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Chapin, Richard T.

Richard T. Chapin Merchant Marines WWII
Richard T. Chapin Merchant Marines WWII


 
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Date of Birth: 4/14/1914
Died On: 4/16/1942
Street Address: 291 Rye Beach Avenue
Service Number: 63490
Branch of Service: Merchant Marines - Merchant Marines - SS Robin Hood

Veteran Code: KIA-1


BIOGRAPHY
 
Richard Traill Chapin


Richard Traill Chapin was born in Rochester, NY on 14-Apr-14 to Charles H. and Dorothy Traill Chapin. He had two older siblings Emily and Charles Jr. and the family lived at 291 Rye Beach Avenue, Rye, NY. His Father was a sales manager and his mother was a homemaker. Richard enlisted and served in the Merchant Marines during World War II.

Richard enlisted in the Merchant Marines during the Great Depression at age of 19. He was described as having a fair complexion with brown eyes and auburn hair, standing 510. His first ship was the SS Exiria and left New York in October 1933. He would continue his seamanship, travelling the world throughout the 1930s and into World War II, while based in New York.

SS Robin Hood American Steam Merchant

In early April 1942 Richard signed on as a third officer with the SS Robin Hood a 6. 687 ton steam merchant in NY enroute to Capetown - Trinidad - Boston, Massachusetts. Her course at the time was 343 degrees true north northwest, and Captain O’Pray was adhering to the British zig zag patterns 11 and 34. Speed was 10.7 knots through the water. It was a dark and cloudless night with winds were southwest in the 14-20 knot range, a choppy sea and lots of phosphorus in the ship’s wake. There were two look-outs, one on each wing of the bridge, with Third Officer Richard T. Chapin manning the starboard bridge wing.

Unbeknownst to them, Robin Hood was being stalked by U-575 under Günther Heydemann. At 9:42 pm local time Captain O’Pray was in the chart room on the bridge when Second Officers Curtis W. Denton called him to say that a torpedo fired from astern had just passed along the starboard side close by. O’Pray ordered a hard turn to port..

At 03. 38 hours on 16 Apr, 1942, the unescorted and unarmed Robin Hood was hit on the starboard side by two torpedoes from German submarine U-575 while steaming on a zigzag course at 11 knots in rough seas about 300 miles southeast of Nantucket Island, Massachusetts. The ship had been missed five hours earlier by a first torpedo. One torpedo struck amidships at the fireroom, killing one officer and two crewmen on watch below and caused a boiler explosion that lifted the deck up and folded it over. The next hit forward of the first and blew the hatch covers off the #1 and #2 holds and carried away the foremast. The vessel flooded rapidly, broke in two at #3 hatch and sank within seven minutes.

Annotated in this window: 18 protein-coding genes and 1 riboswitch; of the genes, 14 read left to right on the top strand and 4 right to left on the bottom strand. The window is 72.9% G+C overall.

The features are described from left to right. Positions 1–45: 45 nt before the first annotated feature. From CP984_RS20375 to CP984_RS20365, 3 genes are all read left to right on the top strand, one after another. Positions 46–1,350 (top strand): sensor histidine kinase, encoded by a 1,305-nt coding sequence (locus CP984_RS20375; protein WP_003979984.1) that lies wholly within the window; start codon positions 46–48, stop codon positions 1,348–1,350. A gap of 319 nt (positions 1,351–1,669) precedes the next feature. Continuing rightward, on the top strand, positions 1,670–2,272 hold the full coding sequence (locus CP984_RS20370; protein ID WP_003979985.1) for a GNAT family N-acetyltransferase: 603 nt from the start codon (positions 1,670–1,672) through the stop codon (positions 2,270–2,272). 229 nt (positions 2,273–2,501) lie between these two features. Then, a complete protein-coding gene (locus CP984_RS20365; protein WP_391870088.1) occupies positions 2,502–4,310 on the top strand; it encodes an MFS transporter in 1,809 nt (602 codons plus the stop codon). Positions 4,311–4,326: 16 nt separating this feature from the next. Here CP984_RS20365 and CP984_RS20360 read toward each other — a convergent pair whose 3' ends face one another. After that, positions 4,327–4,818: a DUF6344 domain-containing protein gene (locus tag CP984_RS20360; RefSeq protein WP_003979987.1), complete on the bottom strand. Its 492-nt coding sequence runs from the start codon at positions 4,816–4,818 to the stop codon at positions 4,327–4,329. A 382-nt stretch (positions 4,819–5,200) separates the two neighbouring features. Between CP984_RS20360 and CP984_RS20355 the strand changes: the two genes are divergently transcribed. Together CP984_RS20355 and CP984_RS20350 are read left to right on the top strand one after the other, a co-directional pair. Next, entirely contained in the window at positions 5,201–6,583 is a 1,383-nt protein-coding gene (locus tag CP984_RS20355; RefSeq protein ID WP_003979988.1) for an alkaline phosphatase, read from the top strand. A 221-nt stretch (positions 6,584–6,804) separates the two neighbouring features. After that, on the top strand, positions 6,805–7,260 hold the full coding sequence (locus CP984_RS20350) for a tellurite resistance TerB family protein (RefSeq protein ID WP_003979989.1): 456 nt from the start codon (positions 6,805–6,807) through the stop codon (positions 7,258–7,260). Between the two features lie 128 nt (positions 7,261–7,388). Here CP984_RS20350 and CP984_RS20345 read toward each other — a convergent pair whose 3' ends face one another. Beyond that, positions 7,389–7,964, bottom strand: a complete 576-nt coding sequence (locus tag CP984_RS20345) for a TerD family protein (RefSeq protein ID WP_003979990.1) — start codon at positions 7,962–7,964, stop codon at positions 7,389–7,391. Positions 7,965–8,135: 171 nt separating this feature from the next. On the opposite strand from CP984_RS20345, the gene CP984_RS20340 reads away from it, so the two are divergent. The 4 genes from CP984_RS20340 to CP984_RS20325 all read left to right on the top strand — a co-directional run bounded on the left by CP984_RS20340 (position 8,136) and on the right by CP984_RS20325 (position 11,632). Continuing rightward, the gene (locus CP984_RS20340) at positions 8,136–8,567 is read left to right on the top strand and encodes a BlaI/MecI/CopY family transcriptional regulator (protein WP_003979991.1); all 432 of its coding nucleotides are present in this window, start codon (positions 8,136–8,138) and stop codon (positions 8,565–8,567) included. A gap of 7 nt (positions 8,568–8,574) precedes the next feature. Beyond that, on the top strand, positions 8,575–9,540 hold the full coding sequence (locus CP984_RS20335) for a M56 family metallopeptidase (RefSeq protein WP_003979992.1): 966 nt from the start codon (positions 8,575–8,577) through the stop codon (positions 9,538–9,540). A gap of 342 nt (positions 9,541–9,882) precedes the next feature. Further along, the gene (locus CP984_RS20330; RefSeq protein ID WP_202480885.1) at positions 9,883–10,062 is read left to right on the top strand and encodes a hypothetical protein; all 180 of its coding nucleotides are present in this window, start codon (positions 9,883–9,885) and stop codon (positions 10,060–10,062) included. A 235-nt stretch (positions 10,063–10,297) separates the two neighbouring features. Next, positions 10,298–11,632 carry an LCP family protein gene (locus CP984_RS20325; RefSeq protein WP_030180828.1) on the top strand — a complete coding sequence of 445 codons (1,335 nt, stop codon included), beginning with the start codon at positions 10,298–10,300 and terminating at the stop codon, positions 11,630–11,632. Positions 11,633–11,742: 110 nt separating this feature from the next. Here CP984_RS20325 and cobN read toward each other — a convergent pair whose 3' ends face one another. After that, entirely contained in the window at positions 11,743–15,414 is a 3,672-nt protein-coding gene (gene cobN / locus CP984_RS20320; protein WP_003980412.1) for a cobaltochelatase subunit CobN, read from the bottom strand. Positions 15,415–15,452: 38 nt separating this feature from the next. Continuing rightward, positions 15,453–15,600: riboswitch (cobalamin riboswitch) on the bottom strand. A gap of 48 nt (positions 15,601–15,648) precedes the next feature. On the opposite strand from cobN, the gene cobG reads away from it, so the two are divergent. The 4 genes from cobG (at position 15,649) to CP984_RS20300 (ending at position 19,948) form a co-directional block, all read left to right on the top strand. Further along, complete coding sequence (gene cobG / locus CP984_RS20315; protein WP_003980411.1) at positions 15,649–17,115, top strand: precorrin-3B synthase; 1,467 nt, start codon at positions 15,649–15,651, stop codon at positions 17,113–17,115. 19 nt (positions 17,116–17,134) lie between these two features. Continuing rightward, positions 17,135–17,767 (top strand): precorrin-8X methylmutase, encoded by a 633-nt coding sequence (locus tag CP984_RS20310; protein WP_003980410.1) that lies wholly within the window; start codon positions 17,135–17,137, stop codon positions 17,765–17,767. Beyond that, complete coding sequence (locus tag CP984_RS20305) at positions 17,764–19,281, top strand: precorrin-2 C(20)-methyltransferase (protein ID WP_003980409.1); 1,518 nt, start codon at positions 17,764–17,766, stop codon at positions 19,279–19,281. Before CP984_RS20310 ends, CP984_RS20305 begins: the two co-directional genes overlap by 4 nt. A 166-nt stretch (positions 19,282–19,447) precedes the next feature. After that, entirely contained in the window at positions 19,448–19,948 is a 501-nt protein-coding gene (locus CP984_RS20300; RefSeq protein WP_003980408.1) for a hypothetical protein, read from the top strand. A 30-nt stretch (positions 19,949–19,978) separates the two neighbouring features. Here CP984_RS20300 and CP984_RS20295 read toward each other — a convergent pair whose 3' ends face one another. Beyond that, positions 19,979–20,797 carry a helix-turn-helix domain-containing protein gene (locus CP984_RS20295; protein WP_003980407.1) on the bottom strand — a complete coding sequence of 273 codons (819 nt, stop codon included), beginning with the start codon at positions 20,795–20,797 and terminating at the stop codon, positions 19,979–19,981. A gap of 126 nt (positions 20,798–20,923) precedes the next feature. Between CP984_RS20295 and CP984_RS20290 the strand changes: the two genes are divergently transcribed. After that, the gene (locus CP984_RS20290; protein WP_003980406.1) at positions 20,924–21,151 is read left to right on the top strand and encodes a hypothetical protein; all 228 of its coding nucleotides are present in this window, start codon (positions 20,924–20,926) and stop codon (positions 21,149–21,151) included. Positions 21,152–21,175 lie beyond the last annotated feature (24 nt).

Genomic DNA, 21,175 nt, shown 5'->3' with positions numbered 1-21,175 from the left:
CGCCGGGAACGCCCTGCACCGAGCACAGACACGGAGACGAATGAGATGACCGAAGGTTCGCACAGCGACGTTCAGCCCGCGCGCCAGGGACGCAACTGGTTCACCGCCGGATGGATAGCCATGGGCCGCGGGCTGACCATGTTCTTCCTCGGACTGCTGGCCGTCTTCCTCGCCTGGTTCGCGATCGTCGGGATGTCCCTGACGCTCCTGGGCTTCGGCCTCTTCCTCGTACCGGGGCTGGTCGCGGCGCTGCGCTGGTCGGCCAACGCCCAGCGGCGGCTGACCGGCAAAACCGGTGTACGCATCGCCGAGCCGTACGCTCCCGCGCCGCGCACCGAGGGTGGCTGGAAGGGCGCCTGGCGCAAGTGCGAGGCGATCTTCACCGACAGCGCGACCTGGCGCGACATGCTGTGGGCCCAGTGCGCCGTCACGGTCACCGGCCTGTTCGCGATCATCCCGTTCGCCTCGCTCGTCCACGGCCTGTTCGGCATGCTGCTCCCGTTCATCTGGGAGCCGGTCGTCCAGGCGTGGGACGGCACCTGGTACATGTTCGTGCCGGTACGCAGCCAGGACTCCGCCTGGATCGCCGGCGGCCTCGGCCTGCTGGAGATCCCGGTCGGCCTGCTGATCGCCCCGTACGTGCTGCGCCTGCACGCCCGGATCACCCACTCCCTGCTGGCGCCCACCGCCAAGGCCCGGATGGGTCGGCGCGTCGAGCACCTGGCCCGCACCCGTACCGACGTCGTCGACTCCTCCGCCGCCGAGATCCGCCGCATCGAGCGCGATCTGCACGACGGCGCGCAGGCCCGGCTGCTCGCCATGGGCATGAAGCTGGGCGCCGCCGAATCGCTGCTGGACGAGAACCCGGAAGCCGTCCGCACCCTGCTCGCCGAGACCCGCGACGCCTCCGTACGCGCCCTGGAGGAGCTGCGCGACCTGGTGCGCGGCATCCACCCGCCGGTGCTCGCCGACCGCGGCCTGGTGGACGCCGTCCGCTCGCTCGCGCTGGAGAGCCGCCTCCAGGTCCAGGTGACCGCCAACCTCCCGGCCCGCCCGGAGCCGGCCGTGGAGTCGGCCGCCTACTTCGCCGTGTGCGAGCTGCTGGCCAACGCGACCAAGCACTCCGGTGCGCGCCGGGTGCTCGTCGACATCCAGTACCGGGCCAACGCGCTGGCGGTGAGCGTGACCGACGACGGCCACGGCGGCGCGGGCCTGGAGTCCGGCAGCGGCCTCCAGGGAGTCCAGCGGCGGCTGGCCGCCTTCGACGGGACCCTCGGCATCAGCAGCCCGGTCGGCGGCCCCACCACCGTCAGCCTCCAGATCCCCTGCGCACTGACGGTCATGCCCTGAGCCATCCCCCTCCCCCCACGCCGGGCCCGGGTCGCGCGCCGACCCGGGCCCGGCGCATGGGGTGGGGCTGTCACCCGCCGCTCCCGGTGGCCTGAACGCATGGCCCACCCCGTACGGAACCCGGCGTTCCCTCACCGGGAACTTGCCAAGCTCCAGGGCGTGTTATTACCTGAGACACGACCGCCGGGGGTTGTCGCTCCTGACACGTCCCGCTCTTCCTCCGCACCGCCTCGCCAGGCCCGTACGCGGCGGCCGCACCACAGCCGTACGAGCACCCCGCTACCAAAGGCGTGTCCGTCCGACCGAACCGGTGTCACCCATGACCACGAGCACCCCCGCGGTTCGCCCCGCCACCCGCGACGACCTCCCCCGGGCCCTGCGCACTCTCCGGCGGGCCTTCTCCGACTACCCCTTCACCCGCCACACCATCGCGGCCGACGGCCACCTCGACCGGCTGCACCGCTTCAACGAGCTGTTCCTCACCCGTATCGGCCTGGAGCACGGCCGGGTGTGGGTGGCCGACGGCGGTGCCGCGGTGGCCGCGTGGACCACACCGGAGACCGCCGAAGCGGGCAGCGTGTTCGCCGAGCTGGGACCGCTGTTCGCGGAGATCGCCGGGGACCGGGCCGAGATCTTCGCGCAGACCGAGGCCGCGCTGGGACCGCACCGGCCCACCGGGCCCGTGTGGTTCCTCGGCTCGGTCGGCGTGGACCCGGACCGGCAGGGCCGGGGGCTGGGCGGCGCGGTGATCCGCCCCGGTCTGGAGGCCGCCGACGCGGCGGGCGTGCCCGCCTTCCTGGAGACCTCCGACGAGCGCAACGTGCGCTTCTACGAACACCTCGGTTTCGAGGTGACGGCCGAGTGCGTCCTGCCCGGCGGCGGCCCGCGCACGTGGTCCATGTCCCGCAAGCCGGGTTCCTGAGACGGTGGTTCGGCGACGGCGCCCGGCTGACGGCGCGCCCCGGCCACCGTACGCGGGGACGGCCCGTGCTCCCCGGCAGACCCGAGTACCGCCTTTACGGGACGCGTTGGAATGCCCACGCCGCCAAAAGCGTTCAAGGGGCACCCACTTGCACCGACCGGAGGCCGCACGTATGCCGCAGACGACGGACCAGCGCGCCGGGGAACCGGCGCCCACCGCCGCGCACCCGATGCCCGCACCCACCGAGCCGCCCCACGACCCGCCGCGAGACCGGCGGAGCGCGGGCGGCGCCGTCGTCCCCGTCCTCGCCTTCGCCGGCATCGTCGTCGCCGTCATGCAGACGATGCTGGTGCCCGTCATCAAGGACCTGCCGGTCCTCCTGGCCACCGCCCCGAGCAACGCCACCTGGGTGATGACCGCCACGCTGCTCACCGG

Most of the nine officers and 29 crewmen aboard abandoned ship in one lifeboat, but three other officers and eight more crewmen were lost. After 7 days adrift the survivors were picked up on 23 April by USS Greer DD 145 and landed at Hamilton, Bermuda.

Third Officer Richard T. Chapin, U. S. Maritime Service, was not among the survivors and was reported missing in the Atlantic. Although the sinking of the Robin Hood took place in April 1942, Richard was not officially declared dead until late 1945.

The German U-Boat 575 was eventually sunk on March 13th 1944 by the combined efforts of the Canadian frigate HMCS Prince Rupert, the American destroyer USS Hobson and destroyer escort USS Haverfield, a British Vickers Wellington of No. 172 Squadron RAF, two B-17 Flying Fortresses of 206 and 208 squadrons and a TBM Avenger from USS Bogue. Depth charges were used in the attack.

18 men died with U-575; there were 37 survivors.


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